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LOONEY TUNES BACK IN ACTION

An Animated Production
Principal photography on Looney Tunes: Back In Action began August 12, 2002 at a large residence in Los Angeles' Hancock Park neighborhood, which served as the domicile of legendary actor/international spy Damian Drake. Drake's home is the setting for some memorable scenes, including Bugs performing a shot-by-shot reenactment of the shower scene from Psycho (to Kate's annoyance), continuing a time-honored Looney Tunes tradition of paying homage to classics of the past.

From Hancock Park, the production relocated to the Warner Bros. studio lot in Burbank, where scenes were shot in the commissary, screening rooms, security stations, and jungle lagoon. The filmmakers wanted to evoke a glamorous bygone era of Hollywood, and extras can be seen strolling by dressed as gladiators, cowboys, giant ants and aliens. All the costumes were culled from Warner Bros. stock, kept over from the era of elaborate costume films.

The lobby of Warner Bros.' Stephen J. Ross Theater served as the executive conference room where the brothers Warner meet with Vice President of Comedy Kate Houghton for Daffy's ill-fated pitch meeting.

The studio commissary where Kate lunches with Bugs Bunny hosts a veritable who's-who of Warner Bros. stars. Along with Wile E. Coyote and Michigan J. Frog, seated in the restaurant are members of the casts of ABC's The Drew Carey Show and George Lopez, both of which film on the Warner's lot. Also making cameos are Matthew Lillard, who stars in Warner's 2002 hit Scooby-Doo and the upcoming Scooby Too, as well as his co-star Scooby-Doo and the original Shaggy himself.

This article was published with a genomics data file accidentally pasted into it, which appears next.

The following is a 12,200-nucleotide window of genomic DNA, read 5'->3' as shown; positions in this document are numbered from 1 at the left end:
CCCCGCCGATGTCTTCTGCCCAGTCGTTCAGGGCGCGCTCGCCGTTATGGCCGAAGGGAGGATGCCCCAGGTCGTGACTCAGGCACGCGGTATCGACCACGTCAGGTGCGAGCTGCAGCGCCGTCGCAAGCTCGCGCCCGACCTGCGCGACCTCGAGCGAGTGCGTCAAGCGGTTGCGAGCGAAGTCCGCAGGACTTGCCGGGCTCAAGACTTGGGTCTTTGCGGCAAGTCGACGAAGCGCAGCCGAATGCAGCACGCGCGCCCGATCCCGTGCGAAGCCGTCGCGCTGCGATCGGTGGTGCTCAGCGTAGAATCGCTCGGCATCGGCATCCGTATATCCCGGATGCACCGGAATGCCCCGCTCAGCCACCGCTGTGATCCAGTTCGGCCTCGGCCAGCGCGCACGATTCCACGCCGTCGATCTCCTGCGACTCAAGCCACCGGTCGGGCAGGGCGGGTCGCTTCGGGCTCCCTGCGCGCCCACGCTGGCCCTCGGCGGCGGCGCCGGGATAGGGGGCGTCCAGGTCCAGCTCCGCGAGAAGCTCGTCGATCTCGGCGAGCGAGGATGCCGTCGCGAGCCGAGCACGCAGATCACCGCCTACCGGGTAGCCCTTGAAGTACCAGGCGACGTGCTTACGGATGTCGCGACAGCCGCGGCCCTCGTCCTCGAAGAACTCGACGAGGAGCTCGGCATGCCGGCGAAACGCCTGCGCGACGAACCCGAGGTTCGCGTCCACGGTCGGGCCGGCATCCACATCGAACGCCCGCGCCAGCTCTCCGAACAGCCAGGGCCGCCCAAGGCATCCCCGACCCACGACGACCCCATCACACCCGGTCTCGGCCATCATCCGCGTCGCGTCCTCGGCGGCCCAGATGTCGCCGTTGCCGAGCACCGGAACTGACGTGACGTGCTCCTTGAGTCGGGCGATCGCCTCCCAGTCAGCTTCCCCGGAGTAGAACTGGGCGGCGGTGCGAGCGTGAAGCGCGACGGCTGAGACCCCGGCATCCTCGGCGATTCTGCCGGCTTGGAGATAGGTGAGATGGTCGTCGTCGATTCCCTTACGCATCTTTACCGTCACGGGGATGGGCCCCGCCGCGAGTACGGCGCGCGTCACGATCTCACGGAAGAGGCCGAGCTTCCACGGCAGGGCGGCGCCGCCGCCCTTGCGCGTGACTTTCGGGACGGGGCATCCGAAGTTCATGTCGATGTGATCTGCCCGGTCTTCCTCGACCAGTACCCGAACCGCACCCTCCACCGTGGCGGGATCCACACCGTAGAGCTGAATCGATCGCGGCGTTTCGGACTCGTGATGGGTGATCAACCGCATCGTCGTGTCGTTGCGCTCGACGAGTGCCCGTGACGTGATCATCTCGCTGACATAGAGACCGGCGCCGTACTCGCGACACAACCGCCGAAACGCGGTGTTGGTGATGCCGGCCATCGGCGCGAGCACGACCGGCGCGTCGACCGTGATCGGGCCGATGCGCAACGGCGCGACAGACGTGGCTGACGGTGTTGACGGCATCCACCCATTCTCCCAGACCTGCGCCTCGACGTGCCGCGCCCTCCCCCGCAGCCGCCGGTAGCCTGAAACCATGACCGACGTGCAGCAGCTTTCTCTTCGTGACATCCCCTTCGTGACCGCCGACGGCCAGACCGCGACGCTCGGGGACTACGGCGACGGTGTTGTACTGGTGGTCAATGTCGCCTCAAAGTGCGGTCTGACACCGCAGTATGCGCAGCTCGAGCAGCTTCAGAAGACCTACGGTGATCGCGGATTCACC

The Batmobile that Daffy commandeers on his frenzied chase through the lot and inadvertently crashes into the iconic Warner Bros. water tower is the real thing – an authentic detail courtesy of the original Batman film. To create the cataclysmic collapse, the special effects crew rigged a façade of the lower portion of the tower that a stunt Batmobile crashes into. In postproduction, the façade was blended in with footage from the destruction of a quarter-scale model of the tower, a process overseen by visual effects supervisor Chris Watts and his crew.

In addition to starring as itself, the Warner Bros. lot was host to some of the film's most elaborate sets. For two weeks Stage 21 was transformed into Yosemite Sam's Wooden Nickel Casino, a rootin'-tootin' Wild West-themed Las Vegas extravaganza replete with cowgirls, horses and brawling cowboys, fabricated by production designer Bill Brzeski and his talented team of art directors and set decorators. The Wooden Nickel is owned by the insidious Acme Corporation and run by one of its closely placed operatives, the irascible loudmouthed gunslinger Yosemite Sam. Southern gentleman rooster Foghorn Leghorn works as a blackjack dealer at the casino.

The daunting job of creating the wardrobe for the hundreds of actors and performers patronizing the Wooden Nickel fell to costume designer Mary Vogt. "The movie is a family film so we couldn't do Las Vegas the way it really is because it's too risqué," Vogt says. "But we wanted the feeling of glamour, and really, the most glamorous time was the 1940s – the World War II pinup girls were really sexy and cute, but also really covered. Also, since it's Yosemite Sam's casino, it makes sense that you could combine turn of the century saloon girls with the World War II pinups for a really fun mix."

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